I actually purchased these around this time last year, thinking they'd fit great in Fiancé's bedroom for the purpose of putting on shoes. He was dubious. They cost ten bucks.

I turned them over and removed the seats, which were held on by a couple screws.

Then I ripped off the fabric and what passed as cushioning. 
You can tell these were probably originally upholstered in the late 50's/early 60's in gold, and reupholstered in the late 70's/early 80's in paisley. Ew.
At this point I reupholstered the seats using two inch high density foam (I like a cushy tushy) and some plaid to match Fiancé's curtains and bedspread. I thought I took pictures of this but, I guess I didn't. 

cushy tushy.

Then I sanded and restained the chair frames.

Then it's a matter of screwing the seats back to the chair. Which was harder than you'd imagine. I suggest sitting in a chair and putting the seat upside down in your lap. Then line up the frame and screw them together.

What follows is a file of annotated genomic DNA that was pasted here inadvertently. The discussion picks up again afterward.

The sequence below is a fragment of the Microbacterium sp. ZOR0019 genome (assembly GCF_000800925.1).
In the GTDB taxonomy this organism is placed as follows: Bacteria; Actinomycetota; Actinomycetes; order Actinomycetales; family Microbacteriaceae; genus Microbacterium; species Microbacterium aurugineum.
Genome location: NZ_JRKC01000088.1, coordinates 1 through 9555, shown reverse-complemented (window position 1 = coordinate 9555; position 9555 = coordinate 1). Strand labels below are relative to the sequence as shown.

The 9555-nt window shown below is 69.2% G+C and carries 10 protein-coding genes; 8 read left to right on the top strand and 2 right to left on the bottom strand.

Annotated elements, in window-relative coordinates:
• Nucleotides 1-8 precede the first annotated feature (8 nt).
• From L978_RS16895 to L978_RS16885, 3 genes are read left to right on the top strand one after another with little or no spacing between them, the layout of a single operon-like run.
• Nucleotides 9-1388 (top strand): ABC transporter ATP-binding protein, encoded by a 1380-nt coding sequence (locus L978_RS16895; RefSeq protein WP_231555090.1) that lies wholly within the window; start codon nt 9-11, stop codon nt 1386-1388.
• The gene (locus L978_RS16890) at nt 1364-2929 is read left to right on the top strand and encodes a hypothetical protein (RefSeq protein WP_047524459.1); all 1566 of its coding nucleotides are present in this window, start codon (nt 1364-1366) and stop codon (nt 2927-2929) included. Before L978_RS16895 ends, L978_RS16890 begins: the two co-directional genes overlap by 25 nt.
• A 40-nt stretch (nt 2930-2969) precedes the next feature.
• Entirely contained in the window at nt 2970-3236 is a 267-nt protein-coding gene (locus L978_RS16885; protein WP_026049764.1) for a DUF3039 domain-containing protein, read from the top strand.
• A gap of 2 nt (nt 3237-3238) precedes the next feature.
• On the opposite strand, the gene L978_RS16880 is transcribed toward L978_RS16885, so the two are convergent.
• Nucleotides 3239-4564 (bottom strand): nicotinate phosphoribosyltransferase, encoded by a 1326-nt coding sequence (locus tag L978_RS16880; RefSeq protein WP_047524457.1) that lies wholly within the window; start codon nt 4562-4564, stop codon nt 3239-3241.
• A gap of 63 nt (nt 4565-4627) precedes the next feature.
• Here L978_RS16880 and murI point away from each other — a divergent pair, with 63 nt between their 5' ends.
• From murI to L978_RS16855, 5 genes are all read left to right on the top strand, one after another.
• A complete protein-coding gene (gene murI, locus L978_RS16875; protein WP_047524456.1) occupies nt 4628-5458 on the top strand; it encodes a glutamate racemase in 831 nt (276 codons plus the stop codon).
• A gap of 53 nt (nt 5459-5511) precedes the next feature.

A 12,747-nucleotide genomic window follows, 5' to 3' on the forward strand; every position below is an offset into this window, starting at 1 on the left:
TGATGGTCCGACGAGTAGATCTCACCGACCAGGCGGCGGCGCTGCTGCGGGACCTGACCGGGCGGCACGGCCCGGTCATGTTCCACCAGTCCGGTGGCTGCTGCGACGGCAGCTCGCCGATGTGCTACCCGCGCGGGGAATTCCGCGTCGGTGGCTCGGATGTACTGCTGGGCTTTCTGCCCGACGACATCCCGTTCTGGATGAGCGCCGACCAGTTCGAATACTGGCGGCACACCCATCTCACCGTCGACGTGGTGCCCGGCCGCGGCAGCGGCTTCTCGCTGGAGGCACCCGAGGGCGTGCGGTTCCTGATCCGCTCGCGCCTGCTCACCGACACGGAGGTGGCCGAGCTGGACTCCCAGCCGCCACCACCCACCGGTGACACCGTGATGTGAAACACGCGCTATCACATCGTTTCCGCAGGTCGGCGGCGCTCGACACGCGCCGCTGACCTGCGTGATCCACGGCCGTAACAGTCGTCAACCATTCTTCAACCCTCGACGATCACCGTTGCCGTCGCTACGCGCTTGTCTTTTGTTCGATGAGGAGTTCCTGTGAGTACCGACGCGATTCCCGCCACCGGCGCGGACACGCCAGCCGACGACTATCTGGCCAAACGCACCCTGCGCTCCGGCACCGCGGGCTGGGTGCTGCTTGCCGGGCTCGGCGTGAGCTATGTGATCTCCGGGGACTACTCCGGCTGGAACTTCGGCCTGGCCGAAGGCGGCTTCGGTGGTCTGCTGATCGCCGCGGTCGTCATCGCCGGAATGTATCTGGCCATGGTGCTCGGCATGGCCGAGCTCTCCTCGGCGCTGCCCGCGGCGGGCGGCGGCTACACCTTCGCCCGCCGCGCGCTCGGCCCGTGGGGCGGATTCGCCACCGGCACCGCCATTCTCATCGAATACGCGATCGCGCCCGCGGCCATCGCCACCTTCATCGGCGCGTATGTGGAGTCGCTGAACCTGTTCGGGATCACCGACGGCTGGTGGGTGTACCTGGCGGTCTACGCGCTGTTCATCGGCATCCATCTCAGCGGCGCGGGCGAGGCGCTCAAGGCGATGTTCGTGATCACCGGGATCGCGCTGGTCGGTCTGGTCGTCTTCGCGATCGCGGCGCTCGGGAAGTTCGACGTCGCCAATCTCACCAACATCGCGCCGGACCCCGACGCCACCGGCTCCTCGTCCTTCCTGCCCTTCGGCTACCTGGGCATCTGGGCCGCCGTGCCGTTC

Yes I'm in pajama bottoms and slippers. Don't judge. 

I lost the screws for the seat in the move and had to replace them with new wood screws. But if that's the only thing I lost during the move I'm ok with that.

Here we are, good as new, ready for Thanksgiving duty!

Now all I have to do is figure out how to feed 14 people.

Puppy Tax!

Thursday, March 5, 2015

Snow days and Bathroom shelves

So here's the view from my back door right now.

And the view from inside.
My snow bunny made me cinnamon rolls!
We've had 3 snow days lately. And me stuck in the house means me looking around trying to make things better.